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Rizal Day Preparations 2011 at NHCP and Ultimo Adios in FSL

November 18, 2011

For the first time in my life, I have joined a meeting, and at the end of it, became part of a group tasked to prepare for the Dec 30 Rizal Day preparations. Happening on the 150th year of Rizal is quite memorable! Being at gathering like that must have been brother Gani’s ordinary group setting. I went there not knowing what the agenda was except that it was going to be about Rizal Day. I didn’t expect the meeting to be that big. When I was advised by Atty. Ramoncita Reyes, a Rizal descendant to attend the meeting, I thought of a group consisting of not more than 15 people. It turned out to be a meeting consisting of different government agencies. I do not belong to any group.

I was surprised but very happy to meet Dr. Bernardita Churchill, a close friend and colleague of my brother Gani; she is the Philippine National Historical Society and Manila Studies Association President. She was as surprised as I was when we met because it was the most unlikely place for me to be–the National Historical Commission of the Philippines. She told me that she had been looking for me because she had a book launched.

I presented Ultimo Adios in Filipino Sign Language [FSL] although the place was not ideal for screening films — the room was well lighted; and the sound was bad. The room is meant for meetings and conferences. Anyhow, Ultimo was shown. I then proposed that it be shown on December 30 for people to watch the film. I want as many people to watch it to be exposed to the beauty of Filipino Sign Language, and as I told them for the Department of Education to see that there is FSL that needs recognition. The committee headed by Exec. Director Badoy agreed. Maybe because Atty. Reyes was all out to support its showing. Afterall, it was her idea for me to attend it, something I really had no idea about until I entered the room. I was asked from what agency I belonged, and I replied: “None.” Then I was asked if I am a Rakista. Again, I was surprised but amused. “Mukha ho ba akong rakista?” Anyway, I signed the attendance sheet, and was given the meeting agenda.  When Arch. Veronica Dado [the person referred to me by Atty. Minney] told me on the phone that I shall be accommodated, I thought it would literally be just accommodating me – sort of a sit-in- because I am an outsider. So when I read the agenda, I was quite astonished to see my name under “OTHER MATTERS”.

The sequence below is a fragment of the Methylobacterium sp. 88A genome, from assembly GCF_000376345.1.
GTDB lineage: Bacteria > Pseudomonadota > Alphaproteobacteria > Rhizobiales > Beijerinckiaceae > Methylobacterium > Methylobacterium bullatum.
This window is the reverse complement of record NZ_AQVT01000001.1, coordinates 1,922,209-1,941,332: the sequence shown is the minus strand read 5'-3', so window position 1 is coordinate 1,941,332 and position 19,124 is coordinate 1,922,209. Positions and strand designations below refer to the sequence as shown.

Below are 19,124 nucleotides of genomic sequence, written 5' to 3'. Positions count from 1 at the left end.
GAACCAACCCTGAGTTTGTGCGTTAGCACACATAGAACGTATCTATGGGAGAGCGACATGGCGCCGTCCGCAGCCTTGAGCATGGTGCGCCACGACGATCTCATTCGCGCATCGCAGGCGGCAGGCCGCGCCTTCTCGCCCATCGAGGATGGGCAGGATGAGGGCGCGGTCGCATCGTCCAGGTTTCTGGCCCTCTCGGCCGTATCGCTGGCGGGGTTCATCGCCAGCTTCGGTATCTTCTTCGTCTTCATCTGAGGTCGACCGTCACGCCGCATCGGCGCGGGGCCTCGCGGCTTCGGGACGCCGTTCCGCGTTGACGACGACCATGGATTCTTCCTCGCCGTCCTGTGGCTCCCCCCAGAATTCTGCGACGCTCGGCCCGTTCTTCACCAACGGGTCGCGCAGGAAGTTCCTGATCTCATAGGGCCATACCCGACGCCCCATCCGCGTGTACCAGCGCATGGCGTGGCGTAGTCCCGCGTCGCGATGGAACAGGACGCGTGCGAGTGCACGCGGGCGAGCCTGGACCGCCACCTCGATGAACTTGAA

But it had a fruitful outcome. They accepted my proposal to show the film, and to sell Ultimo at the Rizal Shrine — to  help me raise the additional funds to finish the rest of the film [versions in English, Spanish and Filipino that will serve the interests of the Blind and regular students of Rizal Course], and for the showing that I intend to hold next year at the UP Film Center. They even want to request big cinema houses to show the film on December 30. Good idea! Until we later talked and thought about the fact that control of copies is not possible. Piracy is quite easy. I couldn’t guard their showings, and be there all the time with the film. I was advised by Atty. Minney to have the film copyrighted by the way.

For unexpected blessings such as this one where never in my life I imagined myself to be, I thank no one but God. As I have always believed since my “conversion,” I am led to the right people and places, and leading me to be doing work that He knows I can contribute something to, no matter how small that contribution may be.

After that meeting, I went to CSB SDEAS to show my docu on Deaf Filipinos, Silent O to new Deaf students. Then went to the Dance Room where Myra and the Silent Steps were practicing. They were going to have live performances of two poems from the omnibus film, now entitled A mi Patria.

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